Primary forests – often to referred to as “old growth” forests – are critical to nature conservation efforts – and to human wellbeing worldwide. They have the highest biodiversity, they produce the highest quality freshwater, serve as watersheds to many of the world’s biggest cities and help drive precipitation across continents, they are the homelands of Indigenous peoples, they often have the highest levels of cultural and linguistic diversity and they provide livelihoods for hundreds of millions of people. And if that isn’t enough, they store massive amounts of carbon.
In fact, making a rapid and cost-effective transition off of fossil fuels and ensuring a climate-safe future may not be possible unless we protect our remaining primary forests and also allow cleared or degraded forests to regenerate. Forests – and primary forests – are essential to avoid dangerous climate change. And a safe climate is essential for food and water supply on an increasingly crowded planet.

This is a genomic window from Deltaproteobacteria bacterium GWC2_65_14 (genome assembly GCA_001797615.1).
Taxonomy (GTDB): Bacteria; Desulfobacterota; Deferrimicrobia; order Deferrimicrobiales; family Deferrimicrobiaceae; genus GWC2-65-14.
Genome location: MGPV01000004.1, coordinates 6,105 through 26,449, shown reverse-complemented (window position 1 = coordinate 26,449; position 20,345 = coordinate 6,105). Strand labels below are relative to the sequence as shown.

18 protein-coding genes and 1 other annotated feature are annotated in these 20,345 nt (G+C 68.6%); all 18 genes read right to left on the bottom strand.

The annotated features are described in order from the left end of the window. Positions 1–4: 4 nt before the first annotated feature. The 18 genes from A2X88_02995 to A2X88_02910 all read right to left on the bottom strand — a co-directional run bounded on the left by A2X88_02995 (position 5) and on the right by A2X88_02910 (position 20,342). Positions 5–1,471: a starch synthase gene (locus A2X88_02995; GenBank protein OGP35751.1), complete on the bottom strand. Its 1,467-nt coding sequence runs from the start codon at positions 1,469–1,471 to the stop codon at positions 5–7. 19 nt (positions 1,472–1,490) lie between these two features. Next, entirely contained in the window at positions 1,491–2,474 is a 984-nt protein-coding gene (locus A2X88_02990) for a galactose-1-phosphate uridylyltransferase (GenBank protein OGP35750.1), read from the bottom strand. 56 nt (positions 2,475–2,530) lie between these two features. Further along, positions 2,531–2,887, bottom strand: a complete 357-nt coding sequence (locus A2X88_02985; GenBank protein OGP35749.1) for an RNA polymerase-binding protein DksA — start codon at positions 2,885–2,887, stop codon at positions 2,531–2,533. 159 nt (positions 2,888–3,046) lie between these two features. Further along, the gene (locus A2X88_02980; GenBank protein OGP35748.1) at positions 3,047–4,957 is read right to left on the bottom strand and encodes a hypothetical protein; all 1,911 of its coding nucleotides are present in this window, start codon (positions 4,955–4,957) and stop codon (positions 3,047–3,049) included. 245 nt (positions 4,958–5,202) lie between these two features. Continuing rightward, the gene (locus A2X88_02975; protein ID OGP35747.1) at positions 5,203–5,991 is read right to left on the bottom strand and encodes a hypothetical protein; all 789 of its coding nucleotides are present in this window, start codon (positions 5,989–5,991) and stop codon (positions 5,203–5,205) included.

And yet, despite the fundamental importance of primary forests to people everywhere, we have lost a third of the planet’s pre-agricultural forest cover, and of the forest we have left, less than a third qualifies as primary forest. If you look at the tropics in particular, the situation is even worse: half of our tropical forests are gone and only a quarter qualify as primary!
And we are continuing to clear or degrade millions of hectares of primary forest every year. Since 2000 we have lost or degraded 7.2% of the world’s Intact Forest Landscapes (forest landscapes over 50,000 hectares/123,500 acres), totaling about 90 million hectares (about 222 million acres) (Potapov et al. 2017). Another recent study found that the world’s tropical forests are now found in 50 million fragments – with 50 million kilometers of forest edge (Brinck et al. 2017). The main driver of deforestation is agriculture – cattle ranching or crops such as soy or oil palm. Degradation is caused by many different activities, though industrial logging is the main driver of degradation globally.
In response to this growing crisis – which affects every single person on the planet, but hits the world’s poor earliest and hardest – WILD and a number of partners launched IntAct: International Action for Primary Forests. IntAct is platform for the proposition that the planet’s fast disappearing primary forests should remain free of industrial activity. See our statement of principles and see who else has signed on. IntAct does not take policy positions beyond its statement of principles – but signing on helps build a crucial consensus that it is urgent to protect Earth’s last remaining areas of primary forest!